Fladstrand, Ottebye, and Nyekiöbing. This portion AACHEN—now frequently written ACHEN, --one of Denmark consists of a large plain traversed by a of the five governments or administrative districts ridge of hills terminating in the promontory of Skainto which the prov. of the Rhine and Cleves is di- gen. The western shores are covered with moving vided. It has the circle of Cleves on the NE; those sands, and the interior presents little more than a of Dusseldorf and Cologne on the E; that of Cob- succession of marshes, forests, and lakes. During a lentz on the SE; Treves on the S; and the kingdom violent storm which occurred in 1825 the sea broke of Belgium on the W.--Its superficies is 1,634 sq. m. through the low dunes or sandhills which divide the The surface presents tracts of mountainous rocky W extremity of the Lymfiord from the ocean on the land interspersed with fertile valleys, hills and plains, W of Jutland, and thus converted the greater portion and rising gently towards the 's. Its principal of that dio. into an island. In the NE, and along the stream is the Roer, which, rising within its bounda- eastern coast, considerable elevations occur, among ries, traverses it from S to N in its progress towards which the Himmelsberg attains an alt. of 1,278 ft. the Meuse. Besides the city of Aix-la-Chapelle, this The air is humid, and the climate severe, but suffigov. contains the western portion of the duchy of cient corn is raised for the home consumption. Wood Juliers; portions of the duchies of Limburg and is scarce; peat forms the principal article of fuel. The Luxemburg, the county of Blankenheim and Gerol- fisheries on the W coast are productive; and the stein, the lordship of Reifferscheid, and the district of Lymfiord furnishes annually upwards of 120,000 tons Malmedy. It is subdivided into 11 circles, viz. Er- of herrings. The articles of export are corn, fish, kelens, Heinsberg, Geilenkirchen, Juliers, Düren, herrings, salted provisions, wool, cattle, and butter. Aix (town), Aix (country), Eupen, Montjoie, Schlei- The bailiwick of Aalborg comprehends the eastern den, and Malmedy.—The pop. in 1831 was returned part of the diocese, on both sides of the Lymfiord; and at 351,157; and at the close of 1840, at 385,388, of its area exceeds one-half of the whole land-surface of whom 370,322 were Catholics, and 12,699 Protestants. the dio. It is divided into eight herrads. In a period of 21 years, from 1816 to 1837, the in- The town of Aalborg, the capital of the bailiwick, crease of pop. in this gov. was 21:4 per cent. In and residence of the diocesan bailie and of the bishop, 1834, the number of elementary schools was 478, is situated upon the S side of the channel joining the attended by 26,394 boys, and 22,622 girls; of middle Lümtiord with the sea, in N lat. 57° 2', E long. 9° 55'. schools, 6'attended by 154 boys, and 409 girls. In It is an old town, and, after Copenhagen and Odensee, density of pop. A. appears to hold the fifth place the most opulent in Denmark. Pop. in 1834, 7,048; amongst the Prussian gov.-The important manufac- on Feb. 1, 1840, 7,500 [Weimar Almanach, 1844). Its tures are cottons and fine woollens; indeed this gov. manufactures consist of silk-stuffs, fire-arms, soap, may be regarded as the principal seat of the woollen fish-oil, and brandy. The harbour-which lies 5 manufactures of Western Germany. In 1837, of leagues from the Kattegat-is deep and safe, but the 181 wool-spinning machines, with 107,269 spindles, entrance of the channel is difficult, especially with being the total number within the Rhenish provinces, I an E wind, and cannot be effected by vessels drawing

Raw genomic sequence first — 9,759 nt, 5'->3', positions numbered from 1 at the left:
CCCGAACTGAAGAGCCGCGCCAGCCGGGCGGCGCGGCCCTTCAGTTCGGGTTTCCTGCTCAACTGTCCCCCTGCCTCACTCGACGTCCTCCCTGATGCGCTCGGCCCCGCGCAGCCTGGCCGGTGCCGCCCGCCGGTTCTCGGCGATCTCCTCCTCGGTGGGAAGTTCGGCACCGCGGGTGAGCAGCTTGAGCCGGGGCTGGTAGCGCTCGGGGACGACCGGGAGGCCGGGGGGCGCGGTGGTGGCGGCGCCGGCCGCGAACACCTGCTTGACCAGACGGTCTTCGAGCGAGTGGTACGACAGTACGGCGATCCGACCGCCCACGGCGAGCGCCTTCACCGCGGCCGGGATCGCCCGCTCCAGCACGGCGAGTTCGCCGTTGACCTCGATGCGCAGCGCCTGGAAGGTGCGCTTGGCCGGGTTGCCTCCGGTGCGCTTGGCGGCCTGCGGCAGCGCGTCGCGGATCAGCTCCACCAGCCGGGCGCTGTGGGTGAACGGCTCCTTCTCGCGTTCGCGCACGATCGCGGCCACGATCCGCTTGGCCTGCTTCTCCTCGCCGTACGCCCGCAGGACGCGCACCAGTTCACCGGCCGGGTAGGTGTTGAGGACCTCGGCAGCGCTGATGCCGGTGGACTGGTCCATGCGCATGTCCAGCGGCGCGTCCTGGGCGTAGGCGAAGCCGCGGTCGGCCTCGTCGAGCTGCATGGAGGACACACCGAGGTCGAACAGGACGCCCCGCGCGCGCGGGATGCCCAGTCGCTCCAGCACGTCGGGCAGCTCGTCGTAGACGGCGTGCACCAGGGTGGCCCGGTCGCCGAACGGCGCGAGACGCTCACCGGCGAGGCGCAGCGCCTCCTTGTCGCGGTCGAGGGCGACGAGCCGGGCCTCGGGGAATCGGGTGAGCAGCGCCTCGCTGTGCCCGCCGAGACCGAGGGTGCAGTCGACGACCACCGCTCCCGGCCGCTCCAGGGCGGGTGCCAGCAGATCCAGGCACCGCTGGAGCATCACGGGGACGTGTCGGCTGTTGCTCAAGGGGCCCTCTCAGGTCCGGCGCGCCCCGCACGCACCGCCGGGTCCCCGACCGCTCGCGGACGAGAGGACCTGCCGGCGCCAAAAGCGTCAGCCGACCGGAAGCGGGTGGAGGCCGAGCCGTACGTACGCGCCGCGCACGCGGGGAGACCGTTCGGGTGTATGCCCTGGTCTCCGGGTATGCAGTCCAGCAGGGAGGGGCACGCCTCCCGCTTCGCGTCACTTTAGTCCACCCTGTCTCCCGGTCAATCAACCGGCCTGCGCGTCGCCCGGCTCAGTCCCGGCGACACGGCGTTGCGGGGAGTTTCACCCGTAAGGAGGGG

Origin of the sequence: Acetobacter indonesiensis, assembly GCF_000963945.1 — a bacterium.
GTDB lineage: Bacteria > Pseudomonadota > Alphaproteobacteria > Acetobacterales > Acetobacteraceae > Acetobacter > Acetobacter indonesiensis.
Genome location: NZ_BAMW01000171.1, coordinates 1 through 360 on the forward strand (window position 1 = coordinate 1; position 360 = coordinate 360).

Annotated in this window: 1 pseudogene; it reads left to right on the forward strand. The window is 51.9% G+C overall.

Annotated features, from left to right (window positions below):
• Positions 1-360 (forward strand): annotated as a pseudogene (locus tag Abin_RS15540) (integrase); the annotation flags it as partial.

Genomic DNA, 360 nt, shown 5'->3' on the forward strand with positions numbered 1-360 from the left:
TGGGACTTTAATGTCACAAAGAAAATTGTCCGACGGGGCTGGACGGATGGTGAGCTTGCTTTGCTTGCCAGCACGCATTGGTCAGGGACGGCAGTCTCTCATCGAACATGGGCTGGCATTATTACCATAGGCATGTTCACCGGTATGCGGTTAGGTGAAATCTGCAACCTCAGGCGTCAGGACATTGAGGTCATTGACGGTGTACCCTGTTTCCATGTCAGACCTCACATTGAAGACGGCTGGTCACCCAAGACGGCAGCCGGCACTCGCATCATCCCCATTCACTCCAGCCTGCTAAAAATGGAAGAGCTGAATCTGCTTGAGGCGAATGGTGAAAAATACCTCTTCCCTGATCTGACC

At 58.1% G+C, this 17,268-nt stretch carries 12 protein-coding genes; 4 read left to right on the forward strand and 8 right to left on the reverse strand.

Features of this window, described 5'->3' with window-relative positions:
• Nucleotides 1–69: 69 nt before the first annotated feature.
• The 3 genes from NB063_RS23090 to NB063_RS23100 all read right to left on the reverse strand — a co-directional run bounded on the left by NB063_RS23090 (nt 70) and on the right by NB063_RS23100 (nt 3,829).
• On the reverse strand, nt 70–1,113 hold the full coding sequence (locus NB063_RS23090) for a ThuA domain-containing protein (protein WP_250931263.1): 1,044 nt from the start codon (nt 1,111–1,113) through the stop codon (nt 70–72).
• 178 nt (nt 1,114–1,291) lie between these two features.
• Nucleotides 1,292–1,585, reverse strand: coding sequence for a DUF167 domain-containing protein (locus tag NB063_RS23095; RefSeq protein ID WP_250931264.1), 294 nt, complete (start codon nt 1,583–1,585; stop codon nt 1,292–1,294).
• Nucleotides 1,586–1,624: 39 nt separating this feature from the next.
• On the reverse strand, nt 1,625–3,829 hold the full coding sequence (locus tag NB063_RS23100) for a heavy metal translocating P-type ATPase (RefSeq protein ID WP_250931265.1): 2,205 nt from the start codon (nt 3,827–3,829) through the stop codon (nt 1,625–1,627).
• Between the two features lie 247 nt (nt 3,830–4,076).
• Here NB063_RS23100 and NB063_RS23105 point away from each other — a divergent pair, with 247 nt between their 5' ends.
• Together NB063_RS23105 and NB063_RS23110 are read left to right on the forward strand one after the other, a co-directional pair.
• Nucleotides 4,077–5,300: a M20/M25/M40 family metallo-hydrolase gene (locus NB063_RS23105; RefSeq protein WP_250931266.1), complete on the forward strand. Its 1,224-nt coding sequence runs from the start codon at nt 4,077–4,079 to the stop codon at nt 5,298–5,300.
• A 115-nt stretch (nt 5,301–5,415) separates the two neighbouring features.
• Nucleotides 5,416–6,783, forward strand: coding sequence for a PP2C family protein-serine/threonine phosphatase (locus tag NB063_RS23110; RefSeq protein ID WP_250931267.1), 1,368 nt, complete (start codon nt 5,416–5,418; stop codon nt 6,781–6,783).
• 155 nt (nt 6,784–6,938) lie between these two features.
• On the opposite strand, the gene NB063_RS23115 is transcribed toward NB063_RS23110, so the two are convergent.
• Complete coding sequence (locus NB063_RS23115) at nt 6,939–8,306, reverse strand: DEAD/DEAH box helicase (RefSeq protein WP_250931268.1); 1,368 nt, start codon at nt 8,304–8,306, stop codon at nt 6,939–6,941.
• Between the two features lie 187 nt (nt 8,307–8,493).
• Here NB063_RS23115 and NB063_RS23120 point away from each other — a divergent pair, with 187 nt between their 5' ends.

more than 10 feet of water. From 400 to 500 ships AALUM-LIMARISH, or LAHM-AL-HIMAR, a rearrive annually, and about 100 coasters and fishing- markable hill on the E coast of the gulf of Sidra, in boats belong to it. In 1835, 8 British ships of a total N lat. 30° 34', E long. 19° 53', overlooking a very extonnage of 962 tons entered this port; in 1837,2 =201 tensive tract of country. To the S of this hill a chain tons; in 1839, none. Upwards of 110,000 tons of of lakes and swamps extends 2 days SE; to seaward grain, and 60,000 tons of herrings, are annually ex- | lies an island, m. in length, called Gara.-Beechey. ported from A. In 1813, 7,148 quarters of barley AAMADT, or AAMODT, a town in the bailiwick of and 600 of oats were exported, in Danish bottoms, to Hedemarken, on the r. bank of the Glommen, 75 m. Great Britain [Parl. Paper). There are five fairs NNE of Christiania. Pop. 2,729.— Gaspari. held here in the course of the year, of which the prin- AAMARA, a v. and mount in Nubia, in Beled-escipal is that of Pentecost. A. is a privileged port for Sudan, on the E bank of the Nile, in lat. 20° 42' N. the importation of foreign woollens and cottons [Com- It is surrounded by a large and only partially cultimercial Tarif ], and a post-route is being established vated plain [Bowring's Report on Egypt, p. 203.]— (1847] between it and Frederikshafn. The town is There is a small port of the same name on the coast surrounded by ditches, and divided into four quarters. of Tripoli, in a bay formed by Cape Rameda. Among the principal buildings are the castle, the re- AANSTOOT, or OTTERLOO, a large v. of Holland, sidence of the bailie, the cathedral, the episcopal in the prov. of Guelderland, 9 m. NW of Arnheim. palace erected in 1684 and containing a library of AAR. See ARROE. 10,000 volumes, an exchange, an hospital, a school- AAR,—sometimes written AARE,--a considerable of-navigation, and an academy founded in 1553. river in Switzerland, next in size to the Rhine and the